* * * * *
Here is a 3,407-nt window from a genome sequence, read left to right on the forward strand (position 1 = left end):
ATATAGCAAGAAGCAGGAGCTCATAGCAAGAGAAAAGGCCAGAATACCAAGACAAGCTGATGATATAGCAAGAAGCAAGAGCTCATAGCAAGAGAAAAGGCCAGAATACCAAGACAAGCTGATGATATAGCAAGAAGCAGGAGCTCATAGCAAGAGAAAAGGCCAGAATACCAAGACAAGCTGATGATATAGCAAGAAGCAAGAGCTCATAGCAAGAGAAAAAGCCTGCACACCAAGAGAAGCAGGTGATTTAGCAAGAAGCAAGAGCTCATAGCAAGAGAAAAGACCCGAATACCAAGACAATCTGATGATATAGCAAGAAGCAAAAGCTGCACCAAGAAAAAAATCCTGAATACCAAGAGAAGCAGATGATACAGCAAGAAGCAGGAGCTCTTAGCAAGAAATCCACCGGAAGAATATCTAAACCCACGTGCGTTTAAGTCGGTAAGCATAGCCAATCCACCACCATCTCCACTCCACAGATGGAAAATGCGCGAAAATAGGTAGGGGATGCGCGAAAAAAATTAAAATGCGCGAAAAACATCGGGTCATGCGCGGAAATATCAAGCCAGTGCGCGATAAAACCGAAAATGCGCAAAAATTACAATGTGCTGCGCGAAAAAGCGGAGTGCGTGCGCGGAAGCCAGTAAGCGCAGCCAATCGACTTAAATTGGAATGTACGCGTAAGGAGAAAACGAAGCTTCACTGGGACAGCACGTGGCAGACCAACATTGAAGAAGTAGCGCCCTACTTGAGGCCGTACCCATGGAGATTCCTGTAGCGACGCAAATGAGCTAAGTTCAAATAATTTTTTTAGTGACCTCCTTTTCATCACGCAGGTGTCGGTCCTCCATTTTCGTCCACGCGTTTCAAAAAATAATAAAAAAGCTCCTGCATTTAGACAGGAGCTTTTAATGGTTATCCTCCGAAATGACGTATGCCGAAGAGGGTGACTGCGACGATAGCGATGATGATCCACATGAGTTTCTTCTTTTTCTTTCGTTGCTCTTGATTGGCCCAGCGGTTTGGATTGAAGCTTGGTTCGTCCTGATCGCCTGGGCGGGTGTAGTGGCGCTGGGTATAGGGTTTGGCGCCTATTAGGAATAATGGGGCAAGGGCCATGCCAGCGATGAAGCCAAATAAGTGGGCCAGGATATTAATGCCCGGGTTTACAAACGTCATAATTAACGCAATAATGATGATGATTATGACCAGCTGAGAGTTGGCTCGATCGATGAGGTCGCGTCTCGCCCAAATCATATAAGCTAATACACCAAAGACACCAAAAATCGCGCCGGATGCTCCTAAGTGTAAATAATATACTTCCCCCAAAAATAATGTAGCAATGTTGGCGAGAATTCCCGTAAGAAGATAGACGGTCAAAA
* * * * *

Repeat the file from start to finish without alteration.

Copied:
Here is a 3,407-nt window from a genome sequence, read left to right on the forward strand (position 1 = left end):
ATATAGCAAGAAGCAGGAGCTCATAGCAAGAGAAAAGGCCAGAATACCAAGACAAGCTGATGATATAGCAAGAAGCAAGAGCTCATAGCAAGAGAAAAGGCCAGAATACCAAGACAAGCTGATGATATAGCAAGAAGCAGGAGCTCATAGCAAGAGAAAAGGCCAGAATACCAAGACAAGCTGATGATATAGCAAGAAGCAAGAGCTCATAGCAAGAGAAAAAGCCTGCACACCAAGAGAAGCAGGTGATTTAGCAAGAAGCAAGAGCTCATAGCAAGAGAAAAGACCCGAATACCAAGACAATCTGATGATATAGCAAGAAGCAAAAGCTGCACCAAGAAAAAAATCCTGAATACCAAGAGAAGCAGATGATACAGCAAGAAGCAGGAGCTCTTAGCAAGAAATCCACCGGAAGAATATCTAAACCCACGTGCGTTTAAGTCGGTAAGCATAGCCAATCCACCACCATCTCCACTCCACAGATGGAAAATGCGCGAAAATAGGTAGGGGATGCGCGAAAAAAATTAAAATGCGCGAAAAACATCGGGTCATGCGCGGAAATATCAAGCCAGTGCGCGATAAAACCGAAAATGCGCAAAAATTACAATGTGCTGCGCGAAAAAGCGGAGTGCGTGCGCGGAAGCCAGTAAGCGCAGCCAATCGACTTAAATTGGAATGTACGCGTAAGGAGAAAACGAAGCTTCACTGGGACAGCACGTGGCAGACCAACATTGAAGAAGTAGCGCCCTACTTGAGGCCGTACCCATGGAGATTCCTGTAGCGACGCAAATGAGCTAAGTTCAAATAATTTTTTTAGTGACCTCCTTTTCATCACGCAGGTGTCGGTCCTCCATTTTCGTCCACGCGTTTCAAAAAATAATAAAAAAGCTCCTGCATTTAGACAGGAGCTTTTAATGGTTATCCTCCGAAATGACGTATGCCGAAGAGGGTGACTGCGACGATAGCGATGATGATCCACATGAGTTTCTTCTTTTTCTTTCGTTGCTCTTGATTGGCCCAGCGGTTTGGATTGAAGCTTGGTTCGTCCTGATCGCCTGGGCGGGTGTAGTGGCGCTGGGTATAGGGTTTGGCGCCTATTAGGAATAATGGGGCAAGGGCCATGCCAGCGATGAAGCCAAATAAGTGGGCCAGGATATTAATGCCCGGGTTTACAAACGTCATAATTAACGCAATAATGATGATGATTATGACCAGCTGAGAGTTGGCTCGATCGATGAGGTCGCGTCTCGCCCAAATCATATAAGCTAATACACCAAAGACACCAAAAATCGCGCCGGATGCTCCTAAGTGTAAATAATATACTTCCCCCAAAAATAATGTAGCAATGTTGGCGAGAATTCCCGTAAGAAGATAGACGGTCAAAA